First practice is one small step in right direction for Bears coach Matt Eberflus
It’ll take a lot more than that to fix the Bears, but the opening day of voluntary minicamp was a good start for Eberlflus.
It’s pointless to make any judgment on what kind of coach Matt Eberflus will be for the Bears when he just got here and the season is still five months away.
The only meaningful assessment at this stage is whether he’s getting this project off to a good start. The core concerns are if his plan makes sense, if his staff is cohesive, if he’s resonating with players and if there are preliminary signs of it coming together.
It was a green light on all fronts Tuesday after his first practice at Halas Hall.
He hopes it’s the first of many steps in the right direction for the wayward Bears as he tries to lift them out of irrelevance and into the sustained success that has eluded them for decades.
“It’s been a short time, but I feel that it’s been real [well-received] by the whole team,” he said of his blueprint, which centers on his H.I.T.S. principle. “It’s the rudiments of the game . . . It’s about doing the simple things better than anybody else does. They’ve been good.
“There was great execution out there for the first day . . . That’s a tribute to them paying attention to what we’re trying to do.”
H.I.T.S. starts with hustle, and that element was evident Tuesday as the Bears kept their tempo up throughout.
And consistent with his promise to be a true head coach rather than sticking to his specialty, Eberflus spent most of his time with the offense.
There’s something refreshingly dry about Eberflus’ style, and his businesslike approach is ideal coming off an era that was heavy on rah-rah and light on results under Matt Nagy.
Pretty much any new coach would be warmly welcomed after the Bears flubbed to 22-27 the last three seasons, but Eberflus’ credibility seems to extend beyond simply not being Nagy.
The key, as Eberflus sees it, is being authentic and straightforward: adult-to-adult communication with clear expectations. It’s not much different than how it works at any company, and Eberflus is conveying that he’s equal parts coach and boss.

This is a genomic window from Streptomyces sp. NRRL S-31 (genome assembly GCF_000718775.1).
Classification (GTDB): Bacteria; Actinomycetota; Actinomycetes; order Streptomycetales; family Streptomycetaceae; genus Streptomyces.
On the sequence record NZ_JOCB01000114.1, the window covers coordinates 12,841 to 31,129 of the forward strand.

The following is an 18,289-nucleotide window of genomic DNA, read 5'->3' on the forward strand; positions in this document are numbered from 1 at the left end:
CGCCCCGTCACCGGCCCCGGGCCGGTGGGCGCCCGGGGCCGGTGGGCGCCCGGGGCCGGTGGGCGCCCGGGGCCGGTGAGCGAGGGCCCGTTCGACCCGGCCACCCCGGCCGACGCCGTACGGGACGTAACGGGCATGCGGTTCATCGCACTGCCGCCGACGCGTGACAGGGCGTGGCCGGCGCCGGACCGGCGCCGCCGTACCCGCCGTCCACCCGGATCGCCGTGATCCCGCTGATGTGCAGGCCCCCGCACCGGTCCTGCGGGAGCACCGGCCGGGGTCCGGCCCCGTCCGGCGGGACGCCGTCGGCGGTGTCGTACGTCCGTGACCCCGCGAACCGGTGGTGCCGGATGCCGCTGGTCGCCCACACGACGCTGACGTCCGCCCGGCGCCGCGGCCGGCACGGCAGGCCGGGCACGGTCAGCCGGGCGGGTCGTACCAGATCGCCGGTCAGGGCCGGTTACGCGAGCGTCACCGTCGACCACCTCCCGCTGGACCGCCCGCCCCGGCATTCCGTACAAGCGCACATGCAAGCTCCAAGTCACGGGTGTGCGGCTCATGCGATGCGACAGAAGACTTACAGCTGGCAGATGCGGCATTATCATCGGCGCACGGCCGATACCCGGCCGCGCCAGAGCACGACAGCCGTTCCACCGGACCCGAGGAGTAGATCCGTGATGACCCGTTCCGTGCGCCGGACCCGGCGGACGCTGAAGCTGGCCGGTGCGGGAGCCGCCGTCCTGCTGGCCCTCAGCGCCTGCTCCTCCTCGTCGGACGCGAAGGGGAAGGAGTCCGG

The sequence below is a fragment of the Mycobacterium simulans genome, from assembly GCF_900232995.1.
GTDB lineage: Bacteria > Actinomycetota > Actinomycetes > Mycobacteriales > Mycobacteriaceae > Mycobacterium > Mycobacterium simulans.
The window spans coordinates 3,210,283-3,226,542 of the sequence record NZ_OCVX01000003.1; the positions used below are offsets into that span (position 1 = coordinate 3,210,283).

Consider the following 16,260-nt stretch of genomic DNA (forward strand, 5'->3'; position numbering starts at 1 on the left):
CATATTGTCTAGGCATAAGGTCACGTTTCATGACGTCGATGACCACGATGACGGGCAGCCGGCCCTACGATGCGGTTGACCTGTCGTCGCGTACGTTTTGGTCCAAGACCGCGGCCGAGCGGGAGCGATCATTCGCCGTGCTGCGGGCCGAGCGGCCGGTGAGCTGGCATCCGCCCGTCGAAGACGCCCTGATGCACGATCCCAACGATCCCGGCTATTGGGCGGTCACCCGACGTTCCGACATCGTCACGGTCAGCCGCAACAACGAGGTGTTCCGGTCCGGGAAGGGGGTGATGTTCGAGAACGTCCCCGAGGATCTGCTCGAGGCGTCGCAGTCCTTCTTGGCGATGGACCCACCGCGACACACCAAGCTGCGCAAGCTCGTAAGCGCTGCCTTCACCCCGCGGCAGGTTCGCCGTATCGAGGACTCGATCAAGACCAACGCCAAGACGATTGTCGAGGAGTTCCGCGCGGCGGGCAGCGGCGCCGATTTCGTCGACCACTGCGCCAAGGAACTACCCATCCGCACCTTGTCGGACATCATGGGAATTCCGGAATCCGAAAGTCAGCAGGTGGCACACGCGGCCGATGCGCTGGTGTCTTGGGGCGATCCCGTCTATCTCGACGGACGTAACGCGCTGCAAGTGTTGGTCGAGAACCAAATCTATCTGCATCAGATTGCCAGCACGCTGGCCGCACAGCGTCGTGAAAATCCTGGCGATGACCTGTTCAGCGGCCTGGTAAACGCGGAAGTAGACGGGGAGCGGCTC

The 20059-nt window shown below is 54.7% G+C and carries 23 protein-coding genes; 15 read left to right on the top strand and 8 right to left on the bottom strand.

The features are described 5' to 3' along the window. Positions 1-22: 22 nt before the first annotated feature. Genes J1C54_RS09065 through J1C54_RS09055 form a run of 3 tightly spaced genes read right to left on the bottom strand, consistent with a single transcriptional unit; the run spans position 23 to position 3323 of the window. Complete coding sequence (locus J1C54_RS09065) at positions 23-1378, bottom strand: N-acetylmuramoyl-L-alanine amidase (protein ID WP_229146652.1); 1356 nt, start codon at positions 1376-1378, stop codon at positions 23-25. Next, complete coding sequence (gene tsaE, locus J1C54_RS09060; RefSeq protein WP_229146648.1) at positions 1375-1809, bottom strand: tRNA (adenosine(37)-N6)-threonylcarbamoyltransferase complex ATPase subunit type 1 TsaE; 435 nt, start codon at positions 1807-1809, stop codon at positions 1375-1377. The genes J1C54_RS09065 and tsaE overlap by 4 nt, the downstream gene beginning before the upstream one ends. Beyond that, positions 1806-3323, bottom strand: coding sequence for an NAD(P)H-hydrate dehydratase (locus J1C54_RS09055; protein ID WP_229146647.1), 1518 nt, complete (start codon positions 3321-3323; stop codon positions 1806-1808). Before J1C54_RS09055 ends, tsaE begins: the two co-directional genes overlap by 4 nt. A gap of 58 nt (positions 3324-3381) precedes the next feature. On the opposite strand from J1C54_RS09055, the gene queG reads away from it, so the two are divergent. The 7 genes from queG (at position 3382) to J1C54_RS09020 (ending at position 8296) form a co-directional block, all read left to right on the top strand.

“Just be myself,” he said of his approach to getting players on board. “When you’re honest and upfront with guys and you tell them exactly [what you want] and you put it on the table so it’s plain to see, and then you challenge them to get that done, they appreciate that and they respect that.”
There’s a good chance most of these players hadn’t heard of him before he emerged as a candidate in January. If they’ve done minimal research, however, they know Eberflus started coaching before all but a few of them were born and he’s coming off an excellent run as Colts defensive coordinator.
The Colts were second in the NFL in takeaways and 10th in fewest points allowed over his four seasons. And unlike Nagy’s situation working under Andy Reid in Kansas City, there’s no skepticism over how much credit Eberflus can take.
So if H.I.T.S. was integral to building that defense and an All-Pro like Darius Leonard endorses it — “Made me who I am,” he said — the Bears should be eager to adopt it.
“I’m hearing it even walking down the halls,” defensive end Trevis Gipson said. “It’s getting [imprinted on] our defense and our offense, and I think we’re going to have a fantastic year.
“When I first met the coaches, all they said was, ‘H.I.T.S. principle.’ We heard it yesterday. We’re hearing it today. It’s just, ‘This is what we’re about, this is how we do things, this is how we want you guys to do things and this is how you guys will do things.’ That’s sort of the culture right now, and I’m really appreciative of it.”
Spurring that reaction and willingness from the team at large is the biggest win Eberflus can get between now and training camp. He’ll need much more, but he’s on the right track.